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Re: st: svy subpop option and e(sample)


From   Richard Williams <richardwilliams.ndu@gmail.com>
To   statalist@hsphsun2.harvard.edu, statalist@hsphsun2.harvard.edu
Subject   Re: st: svy subpop option and e(sample)
Date   Wed, 25 May 2011 09:56:30 -0500

Thanks Steven. That is more or less what I expected. It is still a potential gotcha though. In non-svy analyses, e(cmd) tells you which cases were used to estimate the coefficients (which are the same as the cases used to estimate the standard errors). With svy, e(cmd) basically just tells you which cases in the population did not have missing data, whether they were in the subpopulation or not. If you are not careful, things like predicted probabilities might be computed for the entire population when you only wanted them done for a subpopulation. It seems like the behavior of e(cmd) when used with subpop should at least be mentioned in the documentation, along with a tip or two on how to do post-estimation commands on the subpopulation only.

At 06:20 PM 5/24/2011, Steven Samuels wrote:
Just to elaborate: with sub-populations, the ratio estimator of a mean with every sample member in numerator and denominator is necessary because the sample size of the subpopulation is random, not fixed. This extends to the regression estimators, as they are functions of means. If you had use an -if- qualifier to restrict the analysis to black==1, e(sample) would work as you expect; the estimates would be the same; but the standard errors would be different.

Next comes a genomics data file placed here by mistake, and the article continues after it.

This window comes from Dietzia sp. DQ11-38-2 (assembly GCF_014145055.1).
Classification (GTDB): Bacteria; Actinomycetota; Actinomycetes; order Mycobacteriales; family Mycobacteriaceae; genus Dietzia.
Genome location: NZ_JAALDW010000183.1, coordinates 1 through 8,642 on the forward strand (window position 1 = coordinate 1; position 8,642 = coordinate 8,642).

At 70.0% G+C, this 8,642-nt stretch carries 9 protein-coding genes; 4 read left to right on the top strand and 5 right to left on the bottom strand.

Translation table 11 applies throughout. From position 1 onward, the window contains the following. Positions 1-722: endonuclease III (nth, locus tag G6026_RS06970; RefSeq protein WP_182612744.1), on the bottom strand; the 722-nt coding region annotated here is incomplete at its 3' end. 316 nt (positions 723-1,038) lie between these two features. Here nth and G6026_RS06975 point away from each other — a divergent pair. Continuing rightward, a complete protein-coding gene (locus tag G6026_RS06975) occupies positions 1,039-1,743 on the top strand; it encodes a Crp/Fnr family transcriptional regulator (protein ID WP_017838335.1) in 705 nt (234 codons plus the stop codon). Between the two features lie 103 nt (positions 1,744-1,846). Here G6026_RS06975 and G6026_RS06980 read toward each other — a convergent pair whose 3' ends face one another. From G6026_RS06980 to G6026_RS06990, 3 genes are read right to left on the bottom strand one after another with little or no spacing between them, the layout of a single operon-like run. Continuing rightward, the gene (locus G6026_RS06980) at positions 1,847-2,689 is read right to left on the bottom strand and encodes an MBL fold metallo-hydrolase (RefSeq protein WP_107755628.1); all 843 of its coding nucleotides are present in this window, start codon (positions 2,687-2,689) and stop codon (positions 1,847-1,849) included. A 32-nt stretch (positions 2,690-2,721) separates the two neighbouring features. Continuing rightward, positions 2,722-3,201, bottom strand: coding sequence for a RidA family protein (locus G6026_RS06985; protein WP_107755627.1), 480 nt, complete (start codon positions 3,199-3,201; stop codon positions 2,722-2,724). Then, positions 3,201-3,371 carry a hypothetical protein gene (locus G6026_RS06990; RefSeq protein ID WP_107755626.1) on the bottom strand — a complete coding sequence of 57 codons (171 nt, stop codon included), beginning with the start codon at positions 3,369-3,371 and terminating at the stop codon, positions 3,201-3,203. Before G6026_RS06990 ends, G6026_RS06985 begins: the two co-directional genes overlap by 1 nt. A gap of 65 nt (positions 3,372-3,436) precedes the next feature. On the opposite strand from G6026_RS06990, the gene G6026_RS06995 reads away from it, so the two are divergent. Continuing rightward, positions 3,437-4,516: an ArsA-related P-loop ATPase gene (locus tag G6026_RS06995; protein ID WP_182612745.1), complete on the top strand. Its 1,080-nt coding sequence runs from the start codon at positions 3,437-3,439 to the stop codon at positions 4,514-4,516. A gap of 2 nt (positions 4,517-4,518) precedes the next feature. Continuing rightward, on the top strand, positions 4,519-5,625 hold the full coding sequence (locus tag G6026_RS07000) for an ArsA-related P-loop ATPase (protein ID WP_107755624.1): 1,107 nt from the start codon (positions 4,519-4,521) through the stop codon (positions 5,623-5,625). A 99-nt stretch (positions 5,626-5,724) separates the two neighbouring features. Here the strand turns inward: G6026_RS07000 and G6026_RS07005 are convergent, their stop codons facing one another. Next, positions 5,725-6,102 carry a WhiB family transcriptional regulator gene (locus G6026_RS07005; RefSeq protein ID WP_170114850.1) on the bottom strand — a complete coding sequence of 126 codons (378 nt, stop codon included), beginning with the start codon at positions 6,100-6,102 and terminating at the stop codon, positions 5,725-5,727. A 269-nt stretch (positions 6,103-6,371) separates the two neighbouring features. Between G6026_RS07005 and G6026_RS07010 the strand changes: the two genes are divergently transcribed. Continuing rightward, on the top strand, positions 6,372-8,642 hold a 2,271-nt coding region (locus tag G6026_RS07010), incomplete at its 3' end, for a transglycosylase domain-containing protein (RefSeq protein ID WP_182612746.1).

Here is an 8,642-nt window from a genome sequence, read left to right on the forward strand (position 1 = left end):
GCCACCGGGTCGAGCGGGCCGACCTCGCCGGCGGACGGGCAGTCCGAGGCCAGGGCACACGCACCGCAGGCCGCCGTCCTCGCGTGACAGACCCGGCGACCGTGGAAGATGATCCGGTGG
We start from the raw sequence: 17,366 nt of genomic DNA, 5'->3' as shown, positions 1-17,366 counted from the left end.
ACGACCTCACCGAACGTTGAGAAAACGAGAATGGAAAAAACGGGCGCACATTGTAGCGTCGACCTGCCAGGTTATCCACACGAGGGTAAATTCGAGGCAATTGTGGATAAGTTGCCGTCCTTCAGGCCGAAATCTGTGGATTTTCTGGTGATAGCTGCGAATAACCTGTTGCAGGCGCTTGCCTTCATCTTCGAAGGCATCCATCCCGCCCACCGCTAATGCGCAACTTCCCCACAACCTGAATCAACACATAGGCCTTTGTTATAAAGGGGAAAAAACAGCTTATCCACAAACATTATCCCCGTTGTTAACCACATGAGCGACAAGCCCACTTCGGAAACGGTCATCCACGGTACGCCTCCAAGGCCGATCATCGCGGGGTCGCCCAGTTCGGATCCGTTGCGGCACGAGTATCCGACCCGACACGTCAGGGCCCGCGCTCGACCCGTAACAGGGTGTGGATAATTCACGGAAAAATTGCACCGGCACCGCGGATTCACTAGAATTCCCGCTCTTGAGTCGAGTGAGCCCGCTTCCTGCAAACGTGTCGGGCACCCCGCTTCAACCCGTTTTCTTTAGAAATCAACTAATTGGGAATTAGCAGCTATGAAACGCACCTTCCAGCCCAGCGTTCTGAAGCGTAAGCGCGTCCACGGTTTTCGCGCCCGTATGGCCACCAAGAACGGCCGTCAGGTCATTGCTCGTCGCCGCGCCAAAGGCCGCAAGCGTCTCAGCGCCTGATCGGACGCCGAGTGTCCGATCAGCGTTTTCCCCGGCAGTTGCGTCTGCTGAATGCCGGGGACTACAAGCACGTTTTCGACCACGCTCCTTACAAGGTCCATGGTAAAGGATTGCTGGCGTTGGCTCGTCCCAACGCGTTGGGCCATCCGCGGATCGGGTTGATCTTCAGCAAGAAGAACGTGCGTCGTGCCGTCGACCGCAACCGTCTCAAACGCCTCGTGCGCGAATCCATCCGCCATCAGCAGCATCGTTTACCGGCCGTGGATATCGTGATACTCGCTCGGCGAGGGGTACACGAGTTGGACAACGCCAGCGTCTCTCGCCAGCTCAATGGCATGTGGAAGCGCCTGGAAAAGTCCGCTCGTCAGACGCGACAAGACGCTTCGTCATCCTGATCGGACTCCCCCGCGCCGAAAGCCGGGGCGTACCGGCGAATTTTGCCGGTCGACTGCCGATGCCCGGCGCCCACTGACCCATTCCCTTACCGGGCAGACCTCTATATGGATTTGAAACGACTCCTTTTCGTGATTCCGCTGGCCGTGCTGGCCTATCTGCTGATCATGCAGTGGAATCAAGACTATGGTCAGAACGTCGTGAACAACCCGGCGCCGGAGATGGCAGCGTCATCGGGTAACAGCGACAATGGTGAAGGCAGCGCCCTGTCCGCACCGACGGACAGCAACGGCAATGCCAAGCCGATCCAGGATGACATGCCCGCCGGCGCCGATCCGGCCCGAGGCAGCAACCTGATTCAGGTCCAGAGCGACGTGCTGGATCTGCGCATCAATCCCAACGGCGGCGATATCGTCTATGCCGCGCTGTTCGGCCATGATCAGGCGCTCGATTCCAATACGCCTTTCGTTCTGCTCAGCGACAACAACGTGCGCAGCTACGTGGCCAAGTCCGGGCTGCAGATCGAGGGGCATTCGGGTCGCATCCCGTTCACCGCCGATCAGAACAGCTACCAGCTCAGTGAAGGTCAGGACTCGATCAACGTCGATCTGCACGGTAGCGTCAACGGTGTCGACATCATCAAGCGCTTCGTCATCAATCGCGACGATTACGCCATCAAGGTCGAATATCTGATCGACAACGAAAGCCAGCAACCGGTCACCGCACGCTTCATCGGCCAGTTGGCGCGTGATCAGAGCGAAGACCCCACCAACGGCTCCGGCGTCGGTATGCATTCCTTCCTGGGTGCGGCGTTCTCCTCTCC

Steve
sjsamuels@gmail.com

This is expected behavior, Richard. Everyone contributes to the standard error, whether in the sub-population or not. For example, with n = 3 and X1 X2 in the supopulation and X3 not, let Z = 1 for those in the subpopulation, 0 if not.

Then the mean of X is estimated by (W1 + W2 + W3/(Z1 + Z2 + Z3), a ratio estimate, with Wi = Xi*Zi and Variation in the mean is measured by variation between W's, which includes W3 =0.


Steve


On May 24, 2011, at 4:02 PM, Richard Williams wrote:

I've just noticed that the e(sample) option does not work the way I expect it to when using svy and the subpop option. Specifically, e(sample) codes everyone in the population as 1, whether they were in the subpopulation specified or not. I guess I can sort of kind of see a rationale for doing this (the whole population is used to compute the standard errors) but it has the potential to screw up your post-estimation analysis if you only wanted to do things with (what you thought) was the subpopulation you expected.

The following illustrates this. There are only 1086 cases in the subpopulation selected, but probabilities are computed for all 10,000 cases. That is, coefficients computed using only the black subpopulation are used to compute probabilities for the entire population:

. webuse nhanes2f, clear

. svy, subpop(black): ologit health age female
(running ologit on estimation sample)

Survey: Ordered logistic regression

Number of strata   =        30                 Number of obs      =      10000